First off: Merry Christmas!
Someone asked recently for our “Best & Worst Christmas” stories, and i was reminded of one in particular that was actually a bit of both…
On or about December Twentieth of 1965 my parents sat my younger brother and I down at the kitchen table to break some bad news.
Truth be told, it was probably the worst news I had ever heard up to that point in all my eight years; They had done their best, and explored every option, but it was becoming painfully clear that there would be no gifts under the tree this year.
Now, I had every confidence in my father’s ability to provide us with a respectable Christmas day. It was no secret to me that he took a second job every year at the end of Summer, just to make sure of that fact. I was entrusted with the duty of running his dinner to him at his second job. I got to hang around the garage with my dad for a brief time, and try to stay out of trouble, while he ate and then sent me home with his dishes.
The part of the story that I couldn’t comprehend at the time was that they had actually bought all of our gifts two weeks prior. Once the car was filled with every last one of our Christmas goodies, they sat in a local diner for a nice celebratory lunch, while a few local thieves broke into their car and stole our Christmas morning. I’ve only seen my mother cry three times in my life, and that was the first one. I was 8 years old, and to me it was the end of the world.
With only 3 days left to Christmas, and with the eternal optimism that only a child can muster, I decided that it was the right time for me to be a hero and save Christmas for my mother. For my kid brother…and maybe even a bit for me, too.
Adults are completely blind to this fact, but every child knows: Kids have one tiny bit of magic for Emergency Use Only. A personal mojo. That magic bean in the pocket that only he or she can use, because it would never work for a grownup. Santa Claus only listens to children. Everyone knows that, it’s just common sense.
I wrote the most honest and heart-felt letter to my Secret pal Santa Claus that I could manage, because it was time to play the only ace I had up my sleeve.
I pleaded with him, grown-up to grown-up of course, to please bring some last minute gifts for my little brother and for my mom. Guy was only 4, and that’s just too little to bear this kind of pain and he desperately wanted ( probably because we’re Irish), one of those cool new toy spuds, aptly named “Mister Potato Head”. Of course, if it’s not too much trouble, the one toy I wanted more than anything in the whole world was a big red firetruck that shoots water, but I understand if that’s asking too much. Mom and dad had tried their best, and I knew that only Santa could be the backup they needed at this point. I promised that I would never ask for another thing if he came through for us…and I remembered to let him off the hook in the closing, by promising to still believe even if he couldn’t deliver. Mom taught us that it was unfair to make people feel cornered, and that you catch more flies with honey. This way, if he couldn’t help out this time around, I could put my magic back in my pocket and save it for later.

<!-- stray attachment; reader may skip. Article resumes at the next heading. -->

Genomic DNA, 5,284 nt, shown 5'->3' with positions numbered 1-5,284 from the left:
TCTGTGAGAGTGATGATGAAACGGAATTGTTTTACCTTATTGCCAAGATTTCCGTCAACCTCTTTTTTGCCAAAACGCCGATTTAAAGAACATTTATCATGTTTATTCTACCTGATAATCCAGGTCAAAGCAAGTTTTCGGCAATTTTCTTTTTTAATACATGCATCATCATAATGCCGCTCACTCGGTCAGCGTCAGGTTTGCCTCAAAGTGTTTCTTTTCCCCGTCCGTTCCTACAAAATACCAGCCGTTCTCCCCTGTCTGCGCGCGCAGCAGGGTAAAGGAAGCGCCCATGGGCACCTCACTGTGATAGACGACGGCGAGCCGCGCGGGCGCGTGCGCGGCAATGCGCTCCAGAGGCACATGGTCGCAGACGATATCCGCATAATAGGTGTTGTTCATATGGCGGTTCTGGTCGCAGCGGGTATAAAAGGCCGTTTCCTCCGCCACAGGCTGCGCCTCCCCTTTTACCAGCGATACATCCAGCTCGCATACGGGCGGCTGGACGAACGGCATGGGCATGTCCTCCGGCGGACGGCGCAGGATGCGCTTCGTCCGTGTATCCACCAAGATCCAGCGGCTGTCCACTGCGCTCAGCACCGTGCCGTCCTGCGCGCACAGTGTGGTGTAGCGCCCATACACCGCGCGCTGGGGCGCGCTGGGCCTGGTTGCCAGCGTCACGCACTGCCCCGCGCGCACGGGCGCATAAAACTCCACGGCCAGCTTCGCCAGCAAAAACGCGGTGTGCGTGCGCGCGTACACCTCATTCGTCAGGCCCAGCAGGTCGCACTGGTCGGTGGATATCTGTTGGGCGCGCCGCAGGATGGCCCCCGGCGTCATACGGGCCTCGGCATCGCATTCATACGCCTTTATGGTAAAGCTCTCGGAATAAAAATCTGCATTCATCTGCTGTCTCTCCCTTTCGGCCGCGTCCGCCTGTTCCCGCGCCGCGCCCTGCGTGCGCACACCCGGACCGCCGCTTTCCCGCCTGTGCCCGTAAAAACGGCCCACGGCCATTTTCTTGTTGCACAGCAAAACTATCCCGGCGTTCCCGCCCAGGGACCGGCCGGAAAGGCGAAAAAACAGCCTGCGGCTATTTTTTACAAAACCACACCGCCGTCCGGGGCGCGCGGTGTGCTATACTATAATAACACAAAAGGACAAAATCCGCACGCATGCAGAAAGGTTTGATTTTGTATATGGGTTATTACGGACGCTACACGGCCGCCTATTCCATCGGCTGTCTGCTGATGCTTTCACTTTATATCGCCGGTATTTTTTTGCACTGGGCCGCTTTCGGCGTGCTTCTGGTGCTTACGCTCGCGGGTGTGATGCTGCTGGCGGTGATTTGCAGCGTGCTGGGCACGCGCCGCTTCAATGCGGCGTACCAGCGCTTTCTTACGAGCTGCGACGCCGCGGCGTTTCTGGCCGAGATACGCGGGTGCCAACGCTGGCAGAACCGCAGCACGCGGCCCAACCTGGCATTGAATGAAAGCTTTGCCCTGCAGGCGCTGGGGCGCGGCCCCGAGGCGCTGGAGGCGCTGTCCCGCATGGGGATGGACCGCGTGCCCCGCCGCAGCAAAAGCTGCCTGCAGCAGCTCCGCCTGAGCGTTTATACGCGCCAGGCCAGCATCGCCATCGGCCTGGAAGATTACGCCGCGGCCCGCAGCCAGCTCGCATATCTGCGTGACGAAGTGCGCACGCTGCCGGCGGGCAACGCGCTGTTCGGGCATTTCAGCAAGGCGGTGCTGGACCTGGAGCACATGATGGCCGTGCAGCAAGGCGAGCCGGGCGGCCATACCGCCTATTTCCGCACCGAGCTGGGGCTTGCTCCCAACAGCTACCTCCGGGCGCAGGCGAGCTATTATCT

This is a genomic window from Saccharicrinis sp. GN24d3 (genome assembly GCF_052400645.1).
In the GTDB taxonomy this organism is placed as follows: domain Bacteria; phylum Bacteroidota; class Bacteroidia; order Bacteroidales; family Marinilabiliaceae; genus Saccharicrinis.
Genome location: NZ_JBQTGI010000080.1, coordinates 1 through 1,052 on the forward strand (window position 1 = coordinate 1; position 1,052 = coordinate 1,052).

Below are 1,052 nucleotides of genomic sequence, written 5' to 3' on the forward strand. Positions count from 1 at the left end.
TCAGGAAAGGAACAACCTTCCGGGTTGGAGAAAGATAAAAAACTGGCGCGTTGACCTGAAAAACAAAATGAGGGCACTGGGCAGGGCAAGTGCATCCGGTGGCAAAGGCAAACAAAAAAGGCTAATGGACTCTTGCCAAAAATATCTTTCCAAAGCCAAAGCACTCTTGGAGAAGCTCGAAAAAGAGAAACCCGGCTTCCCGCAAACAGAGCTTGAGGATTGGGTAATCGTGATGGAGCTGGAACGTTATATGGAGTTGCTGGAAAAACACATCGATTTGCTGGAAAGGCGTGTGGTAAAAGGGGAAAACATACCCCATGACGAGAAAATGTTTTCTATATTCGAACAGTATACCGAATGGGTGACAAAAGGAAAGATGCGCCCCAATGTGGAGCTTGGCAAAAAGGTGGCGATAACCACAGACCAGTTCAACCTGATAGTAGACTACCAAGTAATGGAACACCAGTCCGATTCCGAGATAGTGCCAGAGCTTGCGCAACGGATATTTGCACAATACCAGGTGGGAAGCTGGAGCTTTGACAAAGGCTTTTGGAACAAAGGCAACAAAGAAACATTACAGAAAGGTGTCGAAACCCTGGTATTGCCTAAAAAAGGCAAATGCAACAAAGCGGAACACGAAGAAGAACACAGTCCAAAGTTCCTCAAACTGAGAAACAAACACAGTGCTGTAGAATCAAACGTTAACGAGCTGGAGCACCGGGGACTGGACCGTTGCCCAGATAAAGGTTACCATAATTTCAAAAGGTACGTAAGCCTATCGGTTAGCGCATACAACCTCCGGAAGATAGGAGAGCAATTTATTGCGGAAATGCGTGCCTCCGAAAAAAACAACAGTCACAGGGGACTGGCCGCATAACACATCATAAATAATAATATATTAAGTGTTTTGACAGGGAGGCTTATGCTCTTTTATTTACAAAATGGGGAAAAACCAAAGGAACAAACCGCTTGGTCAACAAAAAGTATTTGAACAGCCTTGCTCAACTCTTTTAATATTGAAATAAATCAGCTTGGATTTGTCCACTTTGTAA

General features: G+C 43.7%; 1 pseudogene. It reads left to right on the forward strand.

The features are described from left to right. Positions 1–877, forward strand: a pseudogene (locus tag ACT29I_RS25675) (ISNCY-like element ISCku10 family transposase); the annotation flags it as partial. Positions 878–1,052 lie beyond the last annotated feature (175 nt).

Once my mom had mailed my letter for me, I had full confidence in my power to save everyone’s Christmas even though I was apparently the only one aware of it. Mom and dad looked gut-punched every morning, and they barely looked me in the eye twice that week. Guy was happy just to be eating and pooping every day, and remained blissfully unaware of the pending doomsday that his parents were dreading more than drill-work from a blind dentist.
After a hundred warnings from Mom & Dad to not “get your hopes up”, Christmas morning finally arrived without much fanfare. Coming down the steps, the first thing I noticed was that the usual pile of gifts under the tree and spread across the sofa every year, simply wasn’t there. My dad had worked himself to the bone every year to make Christmas the greatest day of the year for each of us, but this year it just didn’t pan out…and I was strangely OK with that.
Mom had a big breakfast waiting for us, so we shared “Merry Christmas” hugs all around, and sat down to eat. As mom was putting the scrambled eggs on my plate, she said, “Oh, there is one thing I need to show you”, and pointed to a rather large wrapped box next to the table with “JIM” whitten on it in black marker. I looked over at Guy, who was sitting on the sofa with dad and being handed a slightly smaller box of his own. I KNEW IT!
Tearing into the gift wrapping, my first peek at the contents was a bit confusing; white lines, lots of them, thin and kinda long..? I steadied myself. No matter what was hiding in here, I will not fail to show happy surprise and gratitude.
As I got the top from the box I realized that these were the rungs of a ladder, the white ladder on top of my new bright, Candy-Apple Red Firetruck. A Hook & Ladder firetruck to be precise, with a little handle that cranked the ladder up in the air, and a small rubber hose that squirts water to put out the thousands of imaginary fires I had yet to stage. I KNEW IT! And I had done it, hadn’t I? One peek at Guy was all the confirmation I needed. He was already testing the parts of his new Mister Potato Head to see which ones will fit down his throat, to be eventually recovered in his diaper…One of his favorite games, by the way.
Thank you, Santa.
Thank you for listening, for reading every letter, but most of all for giving me that magic bean in the first place…for my Mojo.
>copyright 2011, JBStran.com